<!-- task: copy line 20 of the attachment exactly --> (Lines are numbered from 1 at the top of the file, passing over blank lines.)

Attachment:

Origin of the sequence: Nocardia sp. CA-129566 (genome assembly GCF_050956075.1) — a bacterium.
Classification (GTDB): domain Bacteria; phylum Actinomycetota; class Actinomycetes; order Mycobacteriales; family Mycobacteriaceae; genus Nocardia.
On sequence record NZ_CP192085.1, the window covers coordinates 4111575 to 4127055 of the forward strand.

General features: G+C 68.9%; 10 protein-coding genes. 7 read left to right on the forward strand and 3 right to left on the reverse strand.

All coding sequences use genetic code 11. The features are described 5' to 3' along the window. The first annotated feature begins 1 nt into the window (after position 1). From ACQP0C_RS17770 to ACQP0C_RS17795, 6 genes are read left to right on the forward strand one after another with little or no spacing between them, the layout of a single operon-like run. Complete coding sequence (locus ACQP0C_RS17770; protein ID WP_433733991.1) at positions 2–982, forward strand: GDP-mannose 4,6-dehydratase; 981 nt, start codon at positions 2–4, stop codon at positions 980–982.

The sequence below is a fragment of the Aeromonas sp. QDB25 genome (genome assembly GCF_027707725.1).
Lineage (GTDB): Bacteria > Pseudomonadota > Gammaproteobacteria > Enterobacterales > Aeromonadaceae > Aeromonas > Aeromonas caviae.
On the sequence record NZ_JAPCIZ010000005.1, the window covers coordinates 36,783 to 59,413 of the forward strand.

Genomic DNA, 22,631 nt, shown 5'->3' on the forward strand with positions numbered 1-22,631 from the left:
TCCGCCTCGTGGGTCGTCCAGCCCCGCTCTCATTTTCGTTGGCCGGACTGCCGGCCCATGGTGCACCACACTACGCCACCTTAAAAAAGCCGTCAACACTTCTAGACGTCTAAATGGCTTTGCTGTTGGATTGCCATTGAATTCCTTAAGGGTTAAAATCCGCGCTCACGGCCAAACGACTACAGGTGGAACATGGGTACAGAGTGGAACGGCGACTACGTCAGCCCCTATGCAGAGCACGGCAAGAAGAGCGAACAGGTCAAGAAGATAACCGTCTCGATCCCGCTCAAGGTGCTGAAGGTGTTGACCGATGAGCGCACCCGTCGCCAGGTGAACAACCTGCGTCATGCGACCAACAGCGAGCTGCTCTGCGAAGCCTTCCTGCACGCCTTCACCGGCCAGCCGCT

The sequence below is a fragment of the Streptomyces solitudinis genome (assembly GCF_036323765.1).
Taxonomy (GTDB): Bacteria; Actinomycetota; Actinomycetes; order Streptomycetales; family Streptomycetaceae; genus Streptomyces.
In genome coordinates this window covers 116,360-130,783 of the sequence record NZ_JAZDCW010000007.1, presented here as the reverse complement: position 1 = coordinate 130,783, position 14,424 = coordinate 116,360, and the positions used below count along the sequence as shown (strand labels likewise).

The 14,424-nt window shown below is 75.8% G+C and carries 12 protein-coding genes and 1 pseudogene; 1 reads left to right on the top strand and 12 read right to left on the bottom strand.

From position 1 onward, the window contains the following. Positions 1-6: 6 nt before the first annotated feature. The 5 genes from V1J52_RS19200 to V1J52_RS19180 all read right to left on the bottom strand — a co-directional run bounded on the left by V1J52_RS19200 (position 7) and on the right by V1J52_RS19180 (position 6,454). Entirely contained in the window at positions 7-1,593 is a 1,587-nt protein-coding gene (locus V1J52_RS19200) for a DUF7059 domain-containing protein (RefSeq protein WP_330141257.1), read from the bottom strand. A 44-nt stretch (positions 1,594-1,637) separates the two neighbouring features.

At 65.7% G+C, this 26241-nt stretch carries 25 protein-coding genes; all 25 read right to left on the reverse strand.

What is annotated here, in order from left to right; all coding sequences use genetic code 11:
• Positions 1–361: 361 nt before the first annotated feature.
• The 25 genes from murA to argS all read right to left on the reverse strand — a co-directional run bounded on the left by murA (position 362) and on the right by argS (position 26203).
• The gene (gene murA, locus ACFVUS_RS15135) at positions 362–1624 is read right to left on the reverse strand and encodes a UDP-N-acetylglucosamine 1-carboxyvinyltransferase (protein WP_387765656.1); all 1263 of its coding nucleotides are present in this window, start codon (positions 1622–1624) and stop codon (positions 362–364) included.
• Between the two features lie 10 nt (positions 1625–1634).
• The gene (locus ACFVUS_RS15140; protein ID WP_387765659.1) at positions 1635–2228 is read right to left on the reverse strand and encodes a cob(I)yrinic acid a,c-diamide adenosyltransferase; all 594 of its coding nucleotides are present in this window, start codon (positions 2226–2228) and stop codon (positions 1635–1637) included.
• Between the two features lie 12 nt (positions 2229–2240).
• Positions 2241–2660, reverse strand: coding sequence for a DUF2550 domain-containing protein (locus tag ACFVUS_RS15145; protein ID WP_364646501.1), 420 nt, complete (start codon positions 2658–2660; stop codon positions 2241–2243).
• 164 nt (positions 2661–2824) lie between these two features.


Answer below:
• The gene (gene murA, locus ACFVUS_RS15135) at positions 362–1624 is read right to left on the reverse strand and encodes a UDP-N-acetylglucosamine 1-carboxyvinyltransferase (protein WP_387765656.1); all 1263 of its coding nucleotides are present in this window, start codon (positions 1622–1624) and stop codon (positions 362–364) included.